The following article is the second of six stories in a series titled, Milestones and Miracles: The heritage of Latter-day Saints in Europe. These articles were researched and authored by James Perry, PhD, FHEA, historian and writer for The Church of Jesus Christ of Latter-day Saints. The upcoming book ‘Saints – volume 3’ will include many other stories and events regarding the establishment of the Church in Europe.
The Church of Jesus Christ of Latter-day Saints was formally organised with six members on April 6, 1830 in a small cabin in upstate New York. Since those humble beginnings more than 190 years ago, the Church has grown to 16.5 million members in nearly 31,000 congregations globally. Early on, Church leaders sent missionaries abroad to spread the gospel of Jesus Christ across the world. In September 1850, Italy was dedicated for missionary work by Lorenzo Snow, T. B. H. Stenhouse, and Jabez Woodard and closed 17 years later. Following the faith, sacrifice and devotion of four members that the Italian Mission was once again rededicated in 1966 by Ezra Taft Benson, a member of the Quorum of the Twelve Apostles at that time.
On a summer’s day in 1958 a woman and three men stood on a quiet lane in the hamlet of Comerzo, Italy, watching and waiting for the arrival of President and Sister Christensen of the French Mission. The four Saints were the only members in their area of Italy, which had a population of some 49 million. Other than occasional visits from Church leaders and other members, this small band of Saints was isolated and hundreds of miles from the nearest members.
President and Sister Christensen were not too sure of their direction and initially the passed the lane before doubling back. Expressions of love and warm greetings were shared as the Christensens met with Pietro and Felicita Snaidero, Santo Beltrame, and Luigi Pittini. All four were in their sixties or seventies and had been members for several years. Pietro and Felicita had been introduced to the Church in 1949 while they lived in Cannes, France. Their daughter and her family had joined the Church and sought to share the gospel message with them. Pietro and Felicita were baptised later in 1951 along with Santo Beltrame, a man they had begun sharing the gospel with. A fourth person, Luigi Pittini, was baptised a few years later after he too was taught by the Snaideros.
Santo and Luigi travelled for many miles by bicycle to be at the meeting with the Christensens, which was something they did every week for their sacrament meeting. After eight years Santo had only missed one meeting. The Snaideros led the small group of Saints into their humble home for a cold drink. While socialising in their kitchen Felicita opened a door that led into a small one room chapel that Pietro had built by himself. Despite no knowledge of carpentry and only a saw and hammer he knew their small band of Saints needed somewhere to worship and he had taken it upon himself to do something about it.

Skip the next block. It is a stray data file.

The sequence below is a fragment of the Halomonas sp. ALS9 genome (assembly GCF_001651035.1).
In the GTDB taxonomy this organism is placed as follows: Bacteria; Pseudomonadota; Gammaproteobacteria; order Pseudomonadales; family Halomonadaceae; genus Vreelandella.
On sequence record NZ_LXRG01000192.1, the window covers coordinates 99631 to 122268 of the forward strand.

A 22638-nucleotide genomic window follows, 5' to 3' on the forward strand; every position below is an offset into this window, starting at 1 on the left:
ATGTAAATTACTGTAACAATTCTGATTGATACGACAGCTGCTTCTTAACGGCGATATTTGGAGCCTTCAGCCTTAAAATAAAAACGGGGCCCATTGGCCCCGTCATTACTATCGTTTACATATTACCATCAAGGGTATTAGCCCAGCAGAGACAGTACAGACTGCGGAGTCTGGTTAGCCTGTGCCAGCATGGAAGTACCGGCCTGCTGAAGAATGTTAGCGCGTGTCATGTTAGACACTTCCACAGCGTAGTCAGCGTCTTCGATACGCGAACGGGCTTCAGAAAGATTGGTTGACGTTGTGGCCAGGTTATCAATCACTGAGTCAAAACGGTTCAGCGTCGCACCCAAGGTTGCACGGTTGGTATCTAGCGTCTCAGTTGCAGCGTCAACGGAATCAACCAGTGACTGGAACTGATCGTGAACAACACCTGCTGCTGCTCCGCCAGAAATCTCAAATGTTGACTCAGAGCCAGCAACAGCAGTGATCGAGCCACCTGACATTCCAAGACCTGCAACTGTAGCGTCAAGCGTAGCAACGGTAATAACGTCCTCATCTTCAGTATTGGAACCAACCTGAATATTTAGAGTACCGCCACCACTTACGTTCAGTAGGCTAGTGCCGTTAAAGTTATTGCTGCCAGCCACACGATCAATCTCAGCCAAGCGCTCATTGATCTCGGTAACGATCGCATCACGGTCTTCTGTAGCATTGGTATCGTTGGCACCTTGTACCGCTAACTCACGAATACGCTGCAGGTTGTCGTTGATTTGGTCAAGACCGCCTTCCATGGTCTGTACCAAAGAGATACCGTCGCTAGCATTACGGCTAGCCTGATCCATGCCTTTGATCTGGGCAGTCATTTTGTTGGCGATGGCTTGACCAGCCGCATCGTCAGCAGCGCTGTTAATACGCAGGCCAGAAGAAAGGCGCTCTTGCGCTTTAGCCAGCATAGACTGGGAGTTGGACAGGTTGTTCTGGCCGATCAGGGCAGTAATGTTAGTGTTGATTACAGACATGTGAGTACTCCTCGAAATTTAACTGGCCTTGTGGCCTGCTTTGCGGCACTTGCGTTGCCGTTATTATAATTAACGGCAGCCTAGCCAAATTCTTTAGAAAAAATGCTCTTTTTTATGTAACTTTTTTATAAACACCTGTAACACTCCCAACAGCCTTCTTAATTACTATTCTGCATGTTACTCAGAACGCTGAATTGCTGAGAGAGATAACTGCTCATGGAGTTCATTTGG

The room was only seven foot wide and fifteen foot long but there were two small windows with a vase set in each. The wood floor had been scrubbed white and four small cane-bottom chairs stood on each side of the room. A small table was set with tiny glass sacrament cups and bread in preparation for their weekly sacrament meeting. Three song books were marked indicating the four songs that the Italian Saints knew they could sing in French. On one end of the room was a picture of the Salt Lake Temple set on the wall and on the other end was a picture of The First Presidency.
President and Sister Christensen joined the four Italian Saints for their sacrament meeting. Of that occasion Sister Christensen recalled: “Our Heavenly Father poured out as much of His spirit and inspiration in that small place as in our most beautiful tabernacle or chapel in the States. We were all privileged to bear our testimony.”
After the meeting Santo Beltrame presented three years’ worth of tithing to President Christensen, which he had been unable to donate for some time. Brother Pittini also donated his small means to the Church. Despite being far from an organised branch and while living in isolation the Italian members sought to keep the covenants they had made, despite constant opposition from local priests.
The group then enjoyed a meal that Sister Snaidero had spent hours preparing. Her daughter had sent them some foods that they had saved for this special occasion and they were only too pleased to share it with their fellow Saints who had travelled so far.
A few months after the Christensen’s meeting with the humble Saints in Comerzo, Italy, Pietro and Felicita made the journey to the Bern Temple where they were sealed together for time and all eternity. Sadly, however, Santo Beltrame died just a short time later. He never did get the chance to attend the temple but a year later the ordinances were performed for him vicariously. The Saints continued to faithfully meet in Comerzo until missionaries arrived and congregations began to be formed in Italy. Years of faithfulness were rewarded and they witnessed tremendous growth of the Church in Italy.
The contributions of these dedicated Latter-day Saints helped the Church grow from four members in 1958 to nearly 27,500 members who attend 95 congregations in Italy today. For up-to-date information about the Church in Italy, click here.
From the early days of the Church to modern times, Latter-day Saints have given their time, talents and skills to the work of the Church in Europe. If you have additional insight about Pietro and Felicita Snaidero, Santo Beltrame, or Luigi Pittini or a personal experience of a Church member whose contributions would be of interest to others in the Europe Area, please submit your information or story to EUAChurchHist@ChurchofJesusChrist.org